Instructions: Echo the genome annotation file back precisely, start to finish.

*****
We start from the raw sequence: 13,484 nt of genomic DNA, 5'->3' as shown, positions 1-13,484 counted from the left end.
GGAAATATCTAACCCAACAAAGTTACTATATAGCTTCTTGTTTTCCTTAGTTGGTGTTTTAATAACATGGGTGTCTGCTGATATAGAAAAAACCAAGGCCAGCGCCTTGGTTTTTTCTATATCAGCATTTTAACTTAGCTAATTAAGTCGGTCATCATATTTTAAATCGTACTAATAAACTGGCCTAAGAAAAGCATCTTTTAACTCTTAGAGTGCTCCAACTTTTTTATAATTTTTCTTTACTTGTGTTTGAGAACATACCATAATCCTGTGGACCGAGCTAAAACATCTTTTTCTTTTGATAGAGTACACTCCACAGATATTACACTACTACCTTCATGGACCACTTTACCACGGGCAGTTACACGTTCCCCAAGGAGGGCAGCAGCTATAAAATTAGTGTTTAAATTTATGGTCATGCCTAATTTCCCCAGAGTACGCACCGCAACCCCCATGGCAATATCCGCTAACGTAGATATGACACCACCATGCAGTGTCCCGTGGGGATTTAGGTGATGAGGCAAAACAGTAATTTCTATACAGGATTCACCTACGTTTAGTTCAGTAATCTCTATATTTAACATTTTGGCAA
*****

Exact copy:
We start from the raw sequence: 13,484 nt of genomic DNA, 5'->3' as shown, positions 1-13,484 counted from the left end.
GGAAATATCTAACCCAACAAAGTTACTATATAGCTTCTTGTTTTCCTTAGTTGGTGTTTTAATAACATGGGTGTCTGCTGATATAGAAAAAACCAAGGCCAGCGCCTTGGTTTTTTCTATATCAGCATTTTAACTTAGCTAATTAAGTCGGTCATCATATTTTAAATCGTACTAATAAACTGGCCTAAGAAAAGCATCTTTTAACTCTTAGAGTGCTCCAACTTTTTTATAATTTTTCTTTACTTGTGTTTGAGAACATACCATAATCCTGTGGACCGAGCTAAAACATCTTTTTCTTTTGATAGAGTACACTCCACAGATATTACACTACTACCTTCATGGACCACTTTACCACGGGCAGTTACACGTTCCCCAAGGAGGGCAGCAGCTATAAAATTAGTGTTTAAATTTATGGTCATGCCTAATTTCCCCAGAGTACGCACCGCAACCCCCATGGCAATATCCGCTAACGTAGATATGACACCACCATGCAGTGTCCCGTGGGGATTTAGGTGATGAGGCAAAACAGTAATTTCTATACAGGATTCACCTACGTTTAGTTCAGTAATCTCTATATTTAACATTTTGGCAA